by Janet Macdonald
Barnsley, Eng.: Pen & Sword / Philadelphia: Casemate, 2020. Pp. x, 224+.
llus., map, diagr, append. notesIllus., maps, biblio., index. $49.95. ISBN: 1526725339
The Logistics of the British Army in World War II
While there have been some intensely boring staff and scholarly studies of British logistics, with this book Dr. Macdonald, author of Horses in the British Army, Feeding Nelson’s Navy, and other works, has produced the first treatment that offers a comprehensive overview of the subject.
Macdonald opens with a chapter on the prewar premises on which Britain’s initial logistical planning was made. There follow a dozen chapters each of which covers a particular aspect of planning, organization, and procurement, with titles such as “Movements and Transportation”, “Petrol, Oil, and Lubricants”, “Works Services and Engineering Stores”, “Signals and Other Communications”, “Clothing and Personal Equipment”, “Food”, and “Medical Matters”. Each chapter looks at the anticipated need for personnel and supply, changes imposed by wartime developments and requirement imposed by geographic theatre, given British troops and their Commonwealth and Imperial comrades fought in an amazing variety of environments. The final chapter concentrates on preparations for D-Day and operations in Northwestern Europe.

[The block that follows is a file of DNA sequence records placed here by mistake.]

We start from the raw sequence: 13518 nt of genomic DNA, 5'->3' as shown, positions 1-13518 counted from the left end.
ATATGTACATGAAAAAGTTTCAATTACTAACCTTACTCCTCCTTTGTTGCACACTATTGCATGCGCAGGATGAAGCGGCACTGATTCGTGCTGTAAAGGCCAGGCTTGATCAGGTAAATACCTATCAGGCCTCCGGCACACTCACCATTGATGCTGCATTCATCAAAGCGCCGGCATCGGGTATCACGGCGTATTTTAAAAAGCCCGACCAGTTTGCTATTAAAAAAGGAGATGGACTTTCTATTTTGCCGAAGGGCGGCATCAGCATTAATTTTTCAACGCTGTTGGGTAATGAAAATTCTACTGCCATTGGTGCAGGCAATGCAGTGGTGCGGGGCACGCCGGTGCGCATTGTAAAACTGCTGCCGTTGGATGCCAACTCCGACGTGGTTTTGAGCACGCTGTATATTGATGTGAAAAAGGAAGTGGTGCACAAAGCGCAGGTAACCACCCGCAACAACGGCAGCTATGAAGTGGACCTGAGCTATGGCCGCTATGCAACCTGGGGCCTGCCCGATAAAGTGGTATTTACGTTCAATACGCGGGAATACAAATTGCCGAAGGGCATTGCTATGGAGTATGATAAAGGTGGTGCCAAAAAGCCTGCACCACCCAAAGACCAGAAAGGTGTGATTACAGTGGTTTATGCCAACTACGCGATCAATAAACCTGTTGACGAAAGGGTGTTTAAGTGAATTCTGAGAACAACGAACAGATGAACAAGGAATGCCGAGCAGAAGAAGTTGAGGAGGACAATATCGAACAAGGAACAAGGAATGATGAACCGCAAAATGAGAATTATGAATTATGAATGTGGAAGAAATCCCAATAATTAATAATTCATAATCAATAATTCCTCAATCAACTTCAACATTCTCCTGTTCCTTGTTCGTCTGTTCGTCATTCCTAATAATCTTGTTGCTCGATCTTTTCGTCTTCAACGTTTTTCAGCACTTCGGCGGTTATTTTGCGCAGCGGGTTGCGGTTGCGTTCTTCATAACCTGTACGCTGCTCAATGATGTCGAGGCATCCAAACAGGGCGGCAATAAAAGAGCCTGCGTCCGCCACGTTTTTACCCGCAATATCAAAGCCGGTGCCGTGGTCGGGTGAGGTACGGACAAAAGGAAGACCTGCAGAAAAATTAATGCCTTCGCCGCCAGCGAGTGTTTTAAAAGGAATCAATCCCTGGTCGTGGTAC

Alas, the book lacks what would certainly have have been a most interesting look at the complexities of supplying the remarkably multi-ethic Fourteenth Army in India and Burma, but so complex a subject would probably have required far more space.
Supplying the British Army in the Second World War is an important read for anyone interested in logistics or World War II.
Note: Supplying the British Army in the Second World War is also available in several e-editions.
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